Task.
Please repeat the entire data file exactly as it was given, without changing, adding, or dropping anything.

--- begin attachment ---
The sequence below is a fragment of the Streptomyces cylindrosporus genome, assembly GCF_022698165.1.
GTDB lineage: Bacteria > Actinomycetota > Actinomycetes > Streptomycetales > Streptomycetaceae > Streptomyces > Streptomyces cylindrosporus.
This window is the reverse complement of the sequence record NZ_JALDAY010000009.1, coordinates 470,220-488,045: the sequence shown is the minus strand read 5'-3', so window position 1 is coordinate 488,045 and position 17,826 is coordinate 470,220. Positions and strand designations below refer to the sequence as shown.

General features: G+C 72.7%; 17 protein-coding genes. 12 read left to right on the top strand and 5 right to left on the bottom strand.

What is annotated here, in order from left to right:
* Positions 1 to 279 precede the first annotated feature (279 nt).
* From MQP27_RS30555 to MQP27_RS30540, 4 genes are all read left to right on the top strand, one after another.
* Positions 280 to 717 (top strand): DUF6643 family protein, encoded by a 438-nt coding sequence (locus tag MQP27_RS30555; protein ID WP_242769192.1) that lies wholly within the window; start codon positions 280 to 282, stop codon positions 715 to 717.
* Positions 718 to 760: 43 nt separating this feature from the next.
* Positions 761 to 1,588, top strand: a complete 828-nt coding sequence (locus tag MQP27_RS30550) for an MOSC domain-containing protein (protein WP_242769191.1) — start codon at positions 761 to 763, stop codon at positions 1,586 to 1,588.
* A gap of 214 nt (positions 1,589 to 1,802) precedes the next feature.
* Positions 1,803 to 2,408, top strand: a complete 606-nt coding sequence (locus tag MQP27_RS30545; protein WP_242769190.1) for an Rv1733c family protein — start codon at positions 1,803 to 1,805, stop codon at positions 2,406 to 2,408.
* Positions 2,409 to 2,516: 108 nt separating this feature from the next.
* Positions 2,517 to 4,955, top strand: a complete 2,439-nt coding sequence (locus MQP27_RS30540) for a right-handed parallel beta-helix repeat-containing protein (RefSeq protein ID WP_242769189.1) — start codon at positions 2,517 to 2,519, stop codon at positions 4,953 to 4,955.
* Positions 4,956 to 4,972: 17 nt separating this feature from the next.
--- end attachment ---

The sequence below is a fragment of the Streptomyces cylindrosporus genome, assembly GCF_022698165.1.
GTDB lineage: Bacteria > Actinomycetota > Actinomycetes > Streptomycetales > Streptomycetaceae > Streptomyces > Streptomyces cylindrosporus.
This window is the reverse complement of the sequence record NZ_JALDAY010000009.1, coordinates 470,220-488,045: the sequence shown is the minus strand read 5'-3', so window position 1 is coordinate 488,045 and position 17,826 is coordinate 470,220. Positions and strand designations below refer to the sequence as shown.

General features: G+C 72.7%; 17 protein-coding genes. 12 read left to right on the top strand and 5 right to left on the bottom strand.

What is annotated here, in order from left to right:
* Positions 1 to 279 precede the first annotated feature (279 nt).
* From MQP27_RS30555 to MQP27_RS30540, 4 genes are all read left to right on the top strand, one after another.
* Positions 280 to 717 (top strand): DUF6643 family protein, encoded by a 438-nt coding sequence (locus tag MQP27_RS30555; protein ID WP_242769192.1) that lies wholly within the window; start codon positions 280 to 282, stop codon positions 715 to 717.
* Positions 718 to 760: 43 nt separating this feature from the next.
* Positions 761 to 1,588, top strand: a complete 828-nt coding sequence (locus tag MQP27_RS30550) for an MOSC domain-containing protein (protein WP_242769191.1) — start codon at positions 761 to 763, stop codon at positions 1,586 to 1,588.
* A gap of 214 nt (positions 1,589 to 1,802) precedes the next feature.
* Positions 1,803 to 2,408, top strand: a complete 606-nt coding sequence (locus tag MQP27_RS30545; protein WP_242769190.1) for an Rv1733c family protein — start codon at positions 1,803 to 1,805, stop codon at positions 2,406 to 2,408.
* Positions 2,409 to 2,516: 108 nt separating this feature from the next.
* Positions 2,517 to 4,955, top strand: a complete 2,439-nt coding sequence (locus MQP27_RS30540) for a right-handed parallel beta-helix repeat-containing protein (RefSeq protein ID WP_242769189.1) — start codon at positions 2,517 to 2,519, stop codon at positions 4,953 to 4,955.
* Positions 4,956 to 4,972: 17 nt separating this feature from the next.